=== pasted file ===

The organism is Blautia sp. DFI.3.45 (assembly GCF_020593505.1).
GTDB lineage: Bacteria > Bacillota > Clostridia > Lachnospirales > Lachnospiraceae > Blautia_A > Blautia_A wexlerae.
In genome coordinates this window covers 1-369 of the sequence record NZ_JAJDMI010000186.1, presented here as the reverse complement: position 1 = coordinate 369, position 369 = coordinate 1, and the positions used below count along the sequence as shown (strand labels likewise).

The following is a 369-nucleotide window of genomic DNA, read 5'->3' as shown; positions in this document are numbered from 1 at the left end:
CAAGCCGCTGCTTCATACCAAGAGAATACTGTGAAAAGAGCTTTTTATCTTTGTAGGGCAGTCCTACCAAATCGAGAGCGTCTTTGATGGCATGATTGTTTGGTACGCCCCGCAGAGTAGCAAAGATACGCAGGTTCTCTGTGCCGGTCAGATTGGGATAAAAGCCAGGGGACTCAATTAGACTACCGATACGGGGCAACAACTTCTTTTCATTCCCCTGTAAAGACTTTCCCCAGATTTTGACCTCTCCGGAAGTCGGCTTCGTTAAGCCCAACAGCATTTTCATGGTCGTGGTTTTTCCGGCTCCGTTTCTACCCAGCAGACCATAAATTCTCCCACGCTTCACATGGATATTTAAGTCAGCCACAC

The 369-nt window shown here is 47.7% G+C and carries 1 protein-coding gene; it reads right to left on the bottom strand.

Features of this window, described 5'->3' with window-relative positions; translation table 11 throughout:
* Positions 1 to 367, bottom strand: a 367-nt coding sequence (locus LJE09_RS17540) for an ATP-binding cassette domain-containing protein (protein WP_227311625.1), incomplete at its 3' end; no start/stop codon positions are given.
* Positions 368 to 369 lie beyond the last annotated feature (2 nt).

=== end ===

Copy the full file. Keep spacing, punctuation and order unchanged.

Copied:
The organism is Blautia sp. DFI.3.45 (assembly GCF_020593505.1).
GTDB lineage: Bacteria > Bacillota > Clostridia > Lachnospirales > Lachnospiraceae > Blautia_A > Blautia_A wexlerae.
In genome coordinates this window covers 1-369 of the sequence record NZ_JAJDMI010000186.1, presented here as the reverse complement: position 1 = coordinate 369, position 369 = coordinate 1, and the positions used below count along the sequence as shown (strand labels likewise).

The following is a 369-nucleotide window of genomic DNA, read 5'->3' as shown; positions in this document are numbered from 1 at the left end:
CAAGCCGCTGCTTCATACCAAGAGAATACTGTGAAAAGAGCTTTTTATCTTTGTAGGGCAGTCCTACCAAATCGAGAGCGTCTTTGATGGCATGATTGTTTGGTACGCCCCGCAGAGTAGCAAAGATACGCAGGTTCTCTGTGCCGGTCAGATTGGGATAAAAGCCAGGGGACTCAATTAGACTACCGATACGGGGCAACAACTTCTTTTCATTCCCCTGTAAAGACTTTCCCCAGATTTTGACCTCTCCGGAAGTCGGCTTCGTTAAGCCCAACAGCATTTTCATGGTCGTGGTTTTTCCGGCTCCGTTTCTACCCAGCAGACCATAAATTCTCCCACGCTTCACATGGATATTTAAGTCAGCCACAC

The 369-nt window shown here is 47.7% G+C and carries 1 protein-coding gene; it reads right to left on the bottom strand.

Features of this window, described 5'->3' with window-relative positions; translation table 11 throughout:
* Positions 1 to 367, bottom strand: a 367-nt coding sequence (locus LJE09_RS17540) for an ATP-binding cassette domain-containing protein (protein WP_227311625.1), incomplete at its 3' end; no start/stop codon positions are given.
* Positions 368 to 369 lie beyond the last annotated feature (2 nt).